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Maybe Monad in idiomatic Ruby.
 Project Readme



Object#andand lets us write:

@phone = Location.find(:first, ...elided... )

And get a guarded method invocation or safe navigation method. This snippet performs a .find on the Location class, then sends .phone to the result if the result is not nil. If the result is nil, then the expression returns nil without throwing a NoMethodError.

As Dejan Simic put it:

Why would you want to write this:'description') &&'description').inner_text

when you can write this:'description').andand.inner_text

Why indeed! As a bonus, install andand and you will also receive an enhanced Object#tap method, at no extra charge!


Update to RubyGems 1.2.0 before proceeding!!

sudo gem sources -a (you only have to do this once)
sudo gem install raganwald-andand


git clone git://
cd andand
rake gem
rake install_gem

The basics


Ruby programmers are familiar with the two guarded assignment operators &&= and ||=. The typical use for them is when you have a variable that might be nil. For example:

first_name &&= @first_name.trim
@phone ||= '612-777-9311'

You are trimming the first name provided it isn’t nil, and you are assigning ‘612-777-9311’ to the phone if it is nil (or false, but that isn’t important right now). The other day we were discussing the guards and we agreed that we wished there was a guarded method invocation operator. Here’s an example of when you would use it:

@phone = Location.find(:first, ...elided... )&&.phone

Meaning, search the location table for the first record matching some criteria, and if you find a location, get its phone. If you don’t, get nil. (Groovy provides this exact functionality, although Groovy uses ?. instead of &&.) However, &&. won’t work because &&. is not a real Ruby operator.

Object#andand let’s us write:

@phone = Location.find(:first, ...elided... )

And get the same effect as:

@phone = ->(loc){ loc && }.call(Location.find(:first, ...elided... ))

Note that because you accept any method using Ruby’s method invocation syntax, you can accept methods with parameters and/or blocks:

list_of_lists.detect { ...elided... }.andand.inject(42) { ...elided ... }

Object#andand emphasizes syntactic regularity: the goal was to make an &&. operation that worked like &&=. &&= looks just like normal assignment, you can use any expression on the RHS, only the semantics are different. The andand method also works just like a normal method invocation, only the semantics are modified.

Block-Structured andand

You can use andand with a block instead of a method:

@phone =  Location.find(:first, ...elided... ).andand { |location|

If the receiver is nil, the block is not executed and andand returns nil. If the receiver is not nil, it is passed as a parameter to the block and andand returns the value of the block. This makes it possible to perform conditional evaluation and also to make the scope of the variable really obvious.


Object#andand only works for one method call. For example, is going to call nil.blitz if fu is nil. That’s because is going to evaluate to nil, and then we will call the method blitz on it. In most cases, you want to use If that seems awkward, you might want to reconsider violating the Law of Demeter in an environment where you can’t be sure if your receiver is nil or not.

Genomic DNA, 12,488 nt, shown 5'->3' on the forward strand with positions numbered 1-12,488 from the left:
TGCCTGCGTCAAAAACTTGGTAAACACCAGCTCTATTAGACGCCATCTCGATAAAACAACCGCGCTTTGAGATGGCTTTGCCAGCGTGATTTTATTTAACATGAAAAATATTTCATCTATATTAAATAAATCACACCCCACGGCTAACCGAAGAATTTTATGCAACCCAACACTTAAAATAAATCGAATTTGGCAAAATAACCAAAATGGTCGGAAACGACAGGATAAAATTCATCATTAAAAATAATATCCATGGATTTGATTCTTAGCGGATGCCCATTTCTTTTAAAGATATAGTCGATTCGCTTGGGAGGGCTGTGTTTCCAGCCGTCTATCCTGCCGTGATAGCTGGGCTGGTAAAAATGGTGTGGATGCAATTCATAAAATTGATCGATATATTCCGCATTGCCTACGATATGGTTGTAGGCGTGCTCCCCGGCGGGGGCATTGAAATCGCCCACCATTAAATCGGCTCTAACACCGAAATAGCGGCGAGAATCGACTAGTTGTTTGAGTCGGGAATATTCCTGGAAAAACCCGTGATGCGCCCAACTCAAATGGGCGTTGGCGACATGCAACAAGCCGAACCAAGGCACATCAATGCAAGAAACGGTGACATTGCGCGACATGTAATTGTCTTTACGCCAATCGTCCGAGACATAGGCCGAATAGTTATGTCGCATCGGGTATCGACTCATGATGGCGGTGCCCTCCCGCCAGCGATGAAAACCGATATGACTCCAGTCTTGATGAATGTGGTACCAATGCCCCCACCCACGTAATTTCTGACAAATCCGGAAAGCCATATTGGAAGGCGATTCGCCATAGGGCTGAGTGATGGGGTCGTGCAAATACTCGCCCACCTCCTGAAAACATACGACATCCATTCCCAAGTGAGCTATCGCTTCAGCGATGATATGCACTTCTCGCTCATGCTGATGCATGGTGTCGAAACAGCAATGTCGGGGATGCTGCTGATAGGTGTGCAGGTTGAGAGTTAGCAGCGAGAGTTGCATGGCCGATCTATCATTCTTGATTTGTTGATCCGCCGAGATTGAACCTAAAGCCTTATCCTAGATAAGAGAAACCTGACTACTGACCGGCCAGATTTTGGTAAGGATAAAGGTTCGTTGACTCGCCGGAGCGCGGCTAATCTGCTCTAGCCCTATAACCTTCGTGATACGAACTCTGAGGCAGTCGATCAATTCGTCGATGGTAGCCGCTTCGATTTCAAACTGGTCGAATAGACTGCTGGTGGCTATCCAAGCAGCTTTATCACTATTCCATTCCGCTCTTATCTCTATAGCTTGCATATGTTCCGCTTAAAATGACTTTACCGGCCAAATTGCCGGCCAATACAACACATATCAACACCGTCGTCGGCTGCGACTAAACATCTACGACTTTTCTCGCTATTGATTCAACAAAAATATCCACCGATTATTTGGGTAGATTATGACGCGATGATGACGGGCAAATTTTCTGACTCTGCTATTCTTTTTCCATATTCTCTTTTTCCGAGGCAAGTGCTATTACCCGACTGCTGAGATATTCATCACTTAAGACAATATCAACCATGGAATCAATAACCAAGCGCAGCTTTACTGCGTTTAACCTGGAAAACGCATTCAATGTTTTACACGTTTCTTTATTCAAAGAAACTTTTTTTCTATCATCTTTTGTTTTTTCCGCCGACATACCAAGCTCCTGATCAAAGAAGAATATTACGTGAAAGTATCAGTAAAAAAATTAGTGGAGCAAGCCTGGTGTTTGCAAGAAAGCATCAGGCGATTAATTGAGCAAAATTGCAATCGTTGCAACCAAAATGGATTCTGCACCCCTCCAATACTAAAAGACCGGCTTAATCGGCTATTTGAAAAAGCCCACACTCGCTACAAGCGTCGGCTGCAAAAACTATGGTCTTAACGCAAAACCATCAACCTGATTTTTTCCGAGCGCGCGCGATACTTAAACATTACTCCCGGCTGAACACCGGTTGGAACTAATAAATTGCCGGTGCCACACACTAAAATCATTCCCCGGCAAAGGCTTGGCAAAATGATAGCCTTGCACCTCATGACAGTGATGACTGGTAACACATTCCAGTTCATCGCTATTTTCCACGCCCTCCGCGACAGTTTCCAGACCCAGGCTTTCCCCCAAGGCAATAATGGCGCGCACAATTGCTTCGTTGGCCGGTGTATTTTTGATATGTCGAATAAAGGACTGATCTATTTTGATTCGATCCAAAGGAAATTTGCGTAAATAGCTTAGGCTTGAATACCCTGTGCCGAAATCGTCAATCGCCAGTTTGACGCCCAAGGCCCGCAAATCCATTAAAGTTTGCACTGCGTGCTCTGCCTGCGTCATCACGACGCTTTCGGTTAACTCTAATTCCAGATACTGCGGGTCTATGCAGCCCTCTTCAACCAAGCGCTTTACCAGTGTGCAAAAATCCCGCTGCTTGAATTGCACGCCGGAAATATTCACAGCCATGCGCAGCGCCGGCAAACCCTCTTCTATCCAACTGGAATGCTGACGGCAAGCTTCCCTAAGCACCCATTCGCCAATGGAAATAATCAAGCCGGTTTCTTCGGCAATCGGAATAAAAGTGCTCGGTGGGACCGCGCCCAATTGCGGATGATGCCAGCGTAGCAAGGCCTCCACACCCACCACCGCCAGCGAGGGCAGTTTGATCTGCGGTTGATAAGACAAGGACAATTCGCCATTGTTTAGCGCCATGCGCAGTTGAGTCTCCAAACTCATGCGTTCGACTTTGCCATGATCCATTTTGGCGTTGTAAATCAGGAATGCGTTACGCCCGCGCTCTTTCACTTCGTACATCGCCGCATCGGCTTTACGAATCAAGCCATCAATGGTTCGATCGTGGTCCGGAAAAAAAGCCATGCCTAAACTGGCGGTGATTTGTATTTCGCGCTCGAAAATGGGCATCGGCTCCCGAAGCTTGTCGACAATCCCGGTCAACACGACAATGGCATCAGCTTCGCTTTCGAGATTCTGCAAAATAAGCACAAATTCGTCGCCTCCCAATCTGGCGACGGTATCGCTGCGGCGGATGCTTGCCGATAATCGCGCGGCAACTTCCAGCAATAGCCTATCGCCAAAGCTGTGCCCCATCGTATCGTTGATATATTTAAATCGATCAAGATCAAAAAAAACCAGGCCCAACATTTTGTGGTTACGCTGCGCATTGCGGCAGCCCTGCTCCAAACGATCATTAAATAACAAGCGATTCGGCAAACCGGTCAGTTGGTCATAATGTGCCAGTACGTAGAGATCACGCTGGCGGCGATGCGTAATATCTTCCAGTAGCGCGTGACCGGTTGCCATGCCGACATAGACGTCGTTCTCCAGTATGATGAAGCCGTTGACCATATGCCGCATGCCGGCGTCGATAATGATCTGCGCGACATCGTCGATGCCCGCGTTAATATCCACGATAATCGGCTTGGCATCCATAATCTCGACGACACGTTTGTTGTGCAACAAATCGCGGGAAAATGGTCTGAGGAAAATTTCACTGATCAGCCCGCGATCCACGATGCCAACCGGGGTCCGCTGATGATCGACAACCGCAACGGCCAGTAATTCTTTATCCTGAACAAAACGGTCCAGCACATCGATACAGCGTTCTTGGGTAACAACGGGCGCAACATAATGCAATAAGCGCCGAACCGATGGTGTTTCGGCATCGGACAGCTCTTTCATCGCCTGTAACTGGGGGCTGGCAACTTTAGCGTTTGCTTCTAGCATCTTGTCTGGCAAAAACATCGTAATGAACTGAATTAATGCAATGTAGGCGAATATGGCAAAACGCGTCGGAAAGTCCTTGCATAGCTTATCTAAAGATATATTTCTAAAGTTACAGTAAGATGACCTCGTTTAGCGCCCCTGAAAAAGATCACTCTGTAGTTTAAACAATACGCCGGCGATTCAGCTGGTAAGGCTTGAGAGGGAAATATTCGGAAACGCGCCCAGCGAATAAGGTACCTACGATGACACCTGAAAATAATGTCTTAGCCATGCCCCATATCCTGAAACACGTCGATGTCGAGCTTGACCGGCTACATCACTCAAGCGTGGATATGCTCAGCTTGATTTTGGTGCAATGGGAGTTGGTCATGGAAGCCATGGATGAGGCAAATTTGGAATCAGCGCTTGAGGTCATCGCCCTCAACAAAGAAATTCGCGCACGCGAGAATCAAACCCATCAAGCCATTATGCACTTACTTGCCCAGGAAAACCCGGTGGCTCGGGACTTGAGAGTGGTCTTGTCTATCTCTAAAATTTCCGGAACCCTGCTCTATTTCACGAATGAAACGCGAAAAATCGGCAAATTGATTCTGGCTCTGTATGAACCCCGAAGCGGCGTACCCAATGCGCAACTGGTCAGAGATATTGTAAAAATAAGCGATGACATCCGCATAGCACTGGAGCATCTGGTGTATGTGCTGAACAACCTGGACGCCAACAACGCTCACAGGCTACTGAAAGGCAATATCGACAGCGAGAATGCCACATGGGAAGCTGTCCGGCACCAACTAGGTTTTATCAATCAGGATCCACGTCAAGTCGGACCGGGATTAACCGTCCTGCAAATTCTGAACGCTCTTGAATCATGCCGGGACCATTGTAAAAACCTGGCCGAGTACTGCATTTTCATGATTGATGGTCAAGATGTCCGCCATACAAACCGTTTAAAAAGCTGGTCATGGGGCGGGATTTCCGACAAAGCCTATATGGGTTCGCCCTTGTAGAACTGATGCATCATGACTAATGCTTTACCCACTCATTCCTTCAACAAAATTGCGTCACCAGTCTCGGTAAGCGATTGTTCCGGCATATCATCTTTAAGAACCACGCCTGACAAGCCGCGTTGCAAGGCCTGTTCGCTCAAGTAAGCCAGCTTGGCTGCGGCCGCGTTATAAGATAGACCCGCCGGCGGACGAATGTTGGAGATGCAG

Another example of this (pointed out by Jan Zimmek):

x = nil
x.andand.length > 3

This results in a NoMethodError. Again, x is nil, therefore x.andand.length is nil, therefore we end up with nil > 3 which results in a NoMethodError. This can be fixed with x.andand.length.andand > 3 as above, or perhaps:

x = nil
x.andand { |value| value.length > 3 }

Enhanced Object#tap

Ruby 1.9 introduces Object#tap. This library implements Object#tap for Ruby 1.8 and enhances it. As in Ruby 1.9, you can call .tap with a block:

	blah.sort.grep( /foo/ ).tap { |xs| p xs }.map { |x| x.blah }
But like its sibling .andand, you can now call .tap with a method as well:
	[1, 2, 3, 4, 5] { |n| n * 2 }
    	=> [2, 4, 6, 8]

Doctor, it hurts when I do that

So don’t do that!

The popular use case for Object#tap is poor man’s debugging:

	blah.sort.grep( /foo/ ).tap { |xs| p xs }.map { |x| x.blah }

Perhaps you want to remove the tap, you can delete it:

	blah.sort.grep( /foo/ ).map { |x| x.blah }

Or, you can change it to .dont:

	blah.sort.grep( /foo/ ).dont { |xs| p xs }.map { |x| x.blah }

Like .andand and .tap, .dont works with arbitrary methods, not just blocks:

	    => [10, 9, 8, 7, 6, 5, 4, 3, 2, 1]
	    => [1, 2, 3, 4, 5, 6, 7, 8, 9, 10]

A little more background

Object#andand & Object#me in Ruby explains the original motivations, as well as providing links to similar implementations you may want to consider. A few people have pointed out that Object#andand is similar to Haskell’s Maybe monad. The Maybe Monad in Ruby is a good introduction for Ruby programmers.

That’s cool, but…

No problem, I get that andand isn’t exactly what you need. Have a look at the Invocation Construction Kit or “Ick.” The Ick gem generalizes #andand and #tap: Ick provides four useful ways to block-structure your code, the methods #let, #returning, #inside, and #my. Ick also includes four quasi-monadic invocations, #maybe, #please, #tee, and #fork.

Ick provides abstractions for building your own invocations, so you can branch out and build some of your own abstractions with Ick’s building blocks.

How to submit patches

Read the 8 steps for fixing other people’s code.

The public clone url is git:// Fork you very much.


This code is free to use under the terms of the MIT license.

Shout Out

Mobile Commons. Huge.

Also interesting: Wicked


Comments are welcome. Send an email to Reginald Braithwaite.